“This injustice must end now”
As Paul Ginnell, Director of the European Anti-Poverty Network Ireland has stated, “…[I]t is not acceptable that someone can still be discriminated against because of their socio-economic status and the law offers them no protection. ”Does It Only Happen to Me?’ makes it clear why this injustice must end now.”
Ireland’s Children and Equality Minister, Roderic O’Gorman, has stated that the report of the public consultation process begun in 2020 will be brought to the Cabinet in 2021. “No one in Ireland”, Mr. O’Gorman stated, “should face disadvantage because of their address, or where they went to school.”
In a further development, family members presented on their experiences of socio-economic discrimination at a workshop organised by the Irish Human Rights and Equality Commission on 10th December, International Human Rights Day, in which 30 associations participated. ATD called for the much-needed legislation on socio-economic status to be introduced.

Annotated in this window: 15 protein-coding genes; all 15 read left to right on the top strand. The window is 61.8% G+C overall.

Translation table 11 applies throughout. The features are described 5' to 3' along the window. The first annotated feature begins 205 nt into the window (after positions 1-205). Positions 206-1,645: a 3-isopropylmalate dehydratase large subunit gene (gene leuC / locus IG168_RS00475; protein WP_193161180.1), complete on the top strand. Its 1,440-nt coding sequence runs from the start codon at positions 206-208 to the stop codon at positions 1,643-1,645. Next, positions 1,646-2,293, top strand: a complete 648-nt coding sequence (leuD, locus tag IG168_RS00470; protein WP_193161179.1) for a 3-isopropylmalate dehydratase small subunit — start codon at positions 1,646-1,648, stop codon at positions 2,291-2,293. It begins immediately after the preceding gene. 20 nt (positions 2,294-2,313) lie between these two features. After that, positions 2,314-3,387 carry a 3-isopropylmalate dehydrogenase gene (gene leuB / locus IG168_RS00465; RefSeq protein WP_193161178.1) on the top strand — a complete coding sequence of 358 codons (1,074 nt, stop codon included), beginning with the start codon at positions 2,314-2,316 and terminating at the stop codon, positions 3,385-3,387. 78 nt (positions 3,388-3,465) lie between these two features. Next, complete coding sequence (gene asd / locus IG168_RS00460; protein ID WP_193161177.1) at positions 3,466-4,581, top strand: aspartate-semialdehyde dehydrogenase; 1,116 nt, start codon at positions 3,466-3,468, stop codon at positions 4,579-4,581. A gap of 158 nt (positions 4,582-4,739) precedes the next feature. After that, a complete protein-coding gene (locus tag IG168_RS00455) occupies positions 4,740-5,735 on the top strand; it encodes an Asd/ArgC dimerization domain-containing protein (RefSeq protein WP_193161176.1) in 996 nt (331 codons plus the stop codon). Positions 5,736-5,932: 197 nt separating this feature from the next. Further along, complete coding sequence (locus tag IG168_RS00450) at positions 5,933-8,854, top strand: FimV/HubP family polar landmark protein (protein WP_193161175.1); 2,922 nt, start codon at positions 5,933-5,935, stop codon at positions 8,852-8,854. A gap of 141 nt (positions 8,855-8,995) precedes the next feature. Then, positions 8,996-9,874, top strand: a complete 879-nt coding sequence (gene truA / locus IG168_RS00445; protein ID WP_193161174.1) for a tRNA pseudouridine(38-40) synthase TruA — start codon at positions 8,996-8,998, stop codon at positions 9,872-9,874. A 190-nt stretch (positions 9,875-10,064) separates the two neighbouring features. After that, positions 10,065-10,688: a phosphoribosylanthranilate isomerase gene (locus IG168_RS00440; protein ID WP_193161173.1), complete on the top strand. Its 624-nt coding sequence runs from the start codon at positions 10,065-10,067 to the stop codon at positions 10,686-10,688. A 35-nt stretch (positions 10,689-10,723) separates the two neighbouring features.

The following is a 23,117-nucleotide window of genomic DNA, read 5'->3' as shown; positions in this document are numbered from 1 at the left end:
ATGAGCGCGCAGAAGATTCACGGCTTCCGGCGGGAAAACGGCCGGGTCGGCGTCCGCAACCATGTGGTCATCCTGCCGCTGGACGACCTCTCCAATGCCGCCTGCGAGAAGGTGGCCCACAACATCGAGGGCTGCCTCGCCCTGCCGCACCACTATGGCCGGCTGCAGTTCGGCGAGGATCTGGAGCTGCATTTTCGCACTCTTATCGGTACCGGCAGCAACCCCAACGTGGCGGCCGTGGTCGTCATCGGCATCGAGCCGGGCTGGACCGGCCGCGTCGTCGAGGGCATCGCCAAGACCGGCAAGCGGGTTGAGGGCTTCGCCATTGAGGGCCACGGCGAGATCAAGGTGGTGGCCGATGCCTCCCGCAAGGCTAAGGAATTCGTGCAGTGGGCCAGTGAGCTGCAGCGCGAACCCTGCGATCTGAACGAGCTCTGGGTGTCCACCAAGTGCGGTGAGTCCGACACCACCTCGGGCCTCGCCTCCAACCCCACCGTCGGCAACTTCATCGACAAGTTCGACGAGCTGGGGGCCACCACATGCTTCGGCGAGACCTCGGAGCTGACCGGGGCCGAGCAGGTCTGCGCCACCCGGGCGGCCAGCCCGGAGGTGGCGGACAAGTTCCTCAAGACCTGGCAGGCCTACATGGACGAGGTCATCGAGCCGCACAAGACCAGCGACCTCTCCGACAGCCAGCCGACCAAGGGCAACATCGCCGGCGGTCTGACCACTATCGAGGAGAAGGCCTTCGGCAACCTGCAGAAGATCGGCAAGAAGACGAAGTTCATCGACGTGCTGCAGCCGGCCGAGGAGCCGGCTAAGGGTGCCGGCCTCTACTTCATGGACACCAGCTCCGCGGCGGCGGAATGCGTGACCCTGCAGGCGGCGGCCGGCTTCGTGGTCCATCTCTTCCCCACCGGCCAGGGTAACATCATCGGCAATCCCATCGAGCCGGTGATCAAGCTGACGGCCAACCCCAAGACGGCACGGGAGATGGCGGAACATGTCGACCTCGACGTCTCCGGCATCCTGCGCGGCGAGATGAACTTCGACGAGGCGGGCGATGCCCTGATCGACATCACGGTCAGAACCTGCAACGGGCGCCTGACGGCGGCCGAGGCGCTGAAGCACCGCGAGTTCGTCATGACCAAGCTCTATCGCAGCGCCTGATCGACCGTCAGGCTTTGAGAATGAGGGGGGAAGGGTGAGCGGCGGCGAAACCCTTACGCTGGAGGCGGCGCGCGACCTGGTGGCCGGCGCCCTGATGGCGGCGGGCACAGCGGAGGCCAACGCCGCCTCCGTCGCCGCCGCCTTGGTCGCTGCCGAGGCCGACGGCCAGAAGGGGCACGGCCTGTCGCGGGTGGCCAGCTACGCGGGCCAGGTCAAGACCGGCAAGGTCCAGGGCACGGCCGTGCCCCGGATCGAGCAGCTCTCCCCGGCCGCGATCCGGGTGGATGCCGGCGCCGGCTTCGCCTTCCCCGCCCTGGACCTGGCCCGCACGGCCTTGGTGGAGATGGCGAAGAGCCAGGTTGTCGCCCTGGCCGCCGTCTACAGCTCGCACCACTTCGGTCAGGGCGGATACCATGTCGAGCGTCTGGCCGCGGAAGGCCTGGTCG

In addition, ATD, along with three other associations, has secured a meeting with Roderic O’Gorman TD, Minister for Children and Equality, to discuss SES, including the Government’s commitment to hold a public consultation on the issue. It is hoped this important meeting will take place in the first quarter of 2021.
Read more about the report “Does It Only Happen to Me?”
- For more information on how racial and socio-economic discrimination in the UK are similar, see: https://atd-uk.org/2020/06/26/words-that-hurt-discrimination-and-stigmatisation-a-conversation-about-black-lives-matter/
- In August 2020, ATD Ireland received a grant from the Irish Human Rights and Equality Commission for a follow-up project in 2020-2021. Entitled, “This is how it happens to us: a peer led call for socio-economic status”, the project will contribute to ongoing efforts to make socio-economic discrimination illegal in Ireland.
- Defined as “a socially identifiable status of social or economic disadvantage resulting from poverty, level or source of income, homelessness, place of residence, or family background”